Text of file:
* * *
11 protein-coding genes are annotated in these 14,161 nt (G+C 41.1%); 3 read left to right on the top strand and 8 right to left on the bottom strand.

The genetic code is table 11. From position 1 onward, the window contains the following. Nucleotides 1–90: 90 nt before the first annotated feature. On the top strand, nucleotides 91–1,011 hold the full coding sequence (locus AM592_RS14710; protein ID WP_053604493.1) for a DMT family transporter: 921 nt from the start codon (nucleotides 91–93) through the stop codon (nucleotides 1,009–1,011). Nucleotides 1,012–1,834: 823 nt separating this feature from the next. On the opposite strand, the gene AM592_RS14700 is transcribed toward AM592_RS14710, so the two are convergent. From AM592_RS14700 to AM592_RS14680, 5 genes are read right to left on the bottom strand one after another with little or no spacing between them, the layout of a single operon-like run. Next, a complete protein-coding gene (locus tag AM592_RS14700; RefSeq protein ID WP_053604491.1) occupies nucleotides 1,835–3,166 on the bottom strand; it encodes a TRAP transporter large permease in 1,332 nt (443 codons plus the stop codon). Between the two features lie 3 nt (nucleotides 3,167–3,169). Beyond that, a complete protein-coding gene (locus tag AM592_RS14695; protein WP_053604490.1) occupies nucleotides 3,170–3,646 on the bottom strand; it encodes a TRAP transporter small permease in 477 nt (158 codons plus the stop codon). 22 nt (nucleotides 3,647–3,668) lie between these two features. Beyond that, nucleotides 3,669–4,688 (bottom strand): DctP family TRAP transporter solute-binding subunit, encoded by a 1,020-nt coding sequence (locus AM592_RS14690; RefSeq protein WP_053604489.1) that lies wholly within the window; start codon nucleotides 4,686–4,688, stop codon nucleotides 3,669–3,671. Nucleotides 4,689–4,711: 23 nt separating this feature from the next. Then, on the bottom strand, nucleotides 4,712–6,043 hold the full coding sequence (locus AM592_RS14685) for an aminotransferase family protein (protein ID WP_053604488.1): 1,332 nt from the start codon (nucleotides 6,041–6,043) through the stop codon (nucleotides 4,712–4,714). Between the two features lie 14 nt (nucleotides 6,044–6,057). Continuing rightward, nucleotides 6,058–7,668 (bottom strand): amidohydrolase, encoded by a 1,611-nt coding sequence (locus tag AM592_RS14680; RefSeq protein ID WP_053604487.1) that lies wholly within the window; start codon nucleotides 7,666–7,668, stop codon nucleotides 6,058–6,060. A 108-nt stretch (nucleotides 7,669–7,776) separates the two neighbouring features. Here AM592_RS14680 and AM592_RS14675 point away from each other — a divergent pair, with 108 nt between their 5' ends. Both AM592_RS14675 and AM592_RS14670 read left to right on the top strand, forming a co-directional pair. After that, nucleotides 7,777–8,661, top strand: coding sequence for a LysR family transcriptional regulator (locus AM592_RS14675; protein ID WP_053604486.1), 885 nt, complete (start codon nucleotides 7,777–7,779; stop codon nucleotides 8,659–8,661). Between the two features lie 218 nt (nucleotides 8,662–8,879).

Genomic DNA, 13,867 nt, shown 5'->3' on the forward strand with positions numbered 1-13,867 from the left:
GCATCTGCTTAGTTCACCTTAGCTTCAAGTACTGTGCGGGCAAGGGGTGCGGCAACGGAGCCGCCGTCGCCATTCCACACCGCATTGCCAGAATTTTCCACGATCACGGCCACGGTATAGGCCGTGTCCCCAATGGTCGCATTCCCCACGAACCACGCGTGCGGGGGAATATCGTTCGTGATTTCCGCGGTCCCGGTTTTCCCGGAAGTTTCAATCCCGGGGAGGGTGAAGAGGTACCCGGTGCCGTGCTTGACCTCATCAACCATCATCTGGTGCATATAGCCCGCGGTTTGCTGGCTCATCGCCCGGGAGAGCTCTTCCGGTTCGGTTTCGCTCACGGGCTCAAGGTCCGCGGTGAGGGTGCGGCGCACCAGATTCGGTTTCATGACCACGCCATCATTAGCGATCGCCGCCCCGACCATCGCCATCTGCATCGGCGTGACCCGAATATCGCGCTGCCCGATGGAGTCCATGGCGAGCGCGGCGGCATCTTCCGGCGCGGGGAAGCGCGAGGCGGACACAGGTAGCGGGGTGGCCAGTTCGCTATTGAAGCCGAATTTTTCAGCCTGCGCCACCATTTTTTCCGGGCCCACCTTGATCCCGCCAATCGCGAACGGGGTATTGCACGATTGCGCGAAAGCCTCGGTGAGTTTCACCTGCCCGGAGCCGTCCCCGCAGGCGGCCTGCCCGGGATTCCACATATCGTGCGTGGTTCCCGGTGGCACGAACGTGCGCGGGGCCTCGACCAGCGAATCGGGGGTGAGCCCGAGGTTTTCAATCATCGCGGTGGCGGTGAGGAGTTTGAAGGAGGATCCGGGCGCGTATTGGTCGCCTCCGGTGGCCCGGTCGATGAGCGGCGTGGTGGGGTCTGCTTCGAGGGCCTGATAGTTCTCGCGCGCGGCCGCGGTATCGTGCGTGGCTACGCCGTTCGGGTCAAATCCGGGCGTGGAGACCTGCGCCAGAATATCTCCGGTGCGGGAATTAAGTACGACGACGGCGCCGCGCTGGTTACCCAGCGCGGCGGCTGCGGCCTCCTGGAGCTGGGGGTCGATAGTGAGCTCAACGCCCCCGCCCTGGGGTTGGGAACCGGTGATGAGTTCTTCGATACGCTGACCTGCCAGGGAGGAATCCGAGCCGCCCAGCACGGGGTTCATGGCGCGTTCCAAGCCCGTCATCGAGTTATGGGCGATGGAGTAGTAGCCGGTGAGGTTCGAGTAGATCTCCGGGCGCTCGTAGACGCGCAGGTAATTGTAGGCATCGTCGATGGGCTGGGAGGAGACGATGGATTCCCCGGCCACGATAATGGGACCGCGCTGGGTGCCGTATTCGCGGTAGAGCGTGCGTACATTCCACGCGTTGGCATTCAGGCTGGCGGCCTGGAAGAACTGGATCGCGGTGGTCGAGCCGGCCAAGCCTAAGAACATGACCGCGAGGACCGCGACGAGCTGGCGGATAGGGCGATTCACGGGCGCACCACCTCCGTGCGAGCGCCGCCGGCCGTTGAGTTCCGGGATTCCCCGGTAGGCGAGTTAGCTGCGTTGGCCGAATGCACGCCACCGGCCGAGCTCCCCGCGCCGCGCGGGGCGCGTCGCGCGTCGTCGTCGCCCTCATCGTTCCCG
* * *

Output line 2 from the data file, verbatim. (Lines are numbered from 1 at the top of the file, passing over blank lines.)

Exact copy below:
The genetic code is table 11. From position 1 onward, the window contains the following. Nucleotides 1–90: 90 nt before the first annotated feature. On the top strand, nucleotides 91–1,011 hold the full coding sequence (locus AM592_RS14710; protein ID WP_053604493.1) for a DMT family transporter: 921 nt from the start codon (nucleotides 91–93) through the stop codon (nucleotides 1,009–1,011). Nucleotides 1,012–1,834: 823 nt separating this feature from the next. On the opposite strand, the gene AM592_RS14700 is transcribed toward AM592_RS14710, so the two are convergent. From AM592_RS14700 to AM592_RS14680, 5 genes are read right to left on the bottom strand one after another with little or no spacing between them, the layout of a single operon-like run. Next, a complete protein-coding gene (locus tag AM592_RS14700; RefSeq protein ID WP_053604491.1) occupies nucleotides 1,835–3,166 on the bottom strand; it encodes a TRAP transporter large permease in 1,332 nt (443 codons plus the stop codon). Between the two features lie 3 nt (nucleotides 3,167–3,169). Beyond that, a complete protein-coding gene (locus tag AM592_RS14695; protein WP_053604490.1) occupies nucleotides 3,170–3,646 on the bottom strand; it encodes a TRAP transporter small permease in 477 nt (158 codons plus the stop codon). 22 nt (nucleotides 3,647–3,668) lie between these two features. Beyond that, nucleotides 3,669–4,688 (bottom strand): DctP family TRAP transporter solute-binding subunit, encoded by a 1,020-nt coding sequence (locus AM592_RS14690; RefSeq protein WP_053604489.1) that lies wholly within the window; start codon nucleotides 4,686–4,688, stop codon nucleotides 3,669–3,671. Nucleotides 4,689–4,711: 23 nt separating this feature from the next. Then, on the bottom strand, nucleotides 4,712–6,043 hold the full coding sequence (locus AM592_RS14685) for an aminotransferase family protein (protein ID WP_053604488.1): 1,332 nt from the start codon (nucleotides 6,041–6,043) through the stop codon (nucleotides 4,712–4,714). Between the two features lie 14 nt (nucleotides 6,044–6,057). Continuing rightward, nucleotides 6,058–7,668 (bottom strand): amidohydrolase, encoded by a 1,611-nt coding sequence (locus tag AM592_RS14680; RefSeq protein ID WP_053604487.1) that lies wholly within the window; start codon nucleotides 7,666–7,668, stop codon nucleotides 6,058–6,060. A 108-nt stretch (nucleotides 7,669–7,776) separates the two neighbouring features. Here AM592_RS14680 and AM592_RS14675 point away from each other — a divergent pair, with 108 nt between their 5' ends. Both AM592_RS14675 and AM592_RS14670 read left to right on the top strand, forming a co-directional pair. After that, nucleotides 7,777–8,661, top strand: coding sequence for a LysR family transcriptional regulator (locus AM592_RS14675; protein ID WP_053604486.1), 885 nt, complete (start codon nucleotides 7,777–7,779; stop codon nucleotides 8,659–8,661). Between the two features lie 218 nt (nucleotides 8,662–8,879).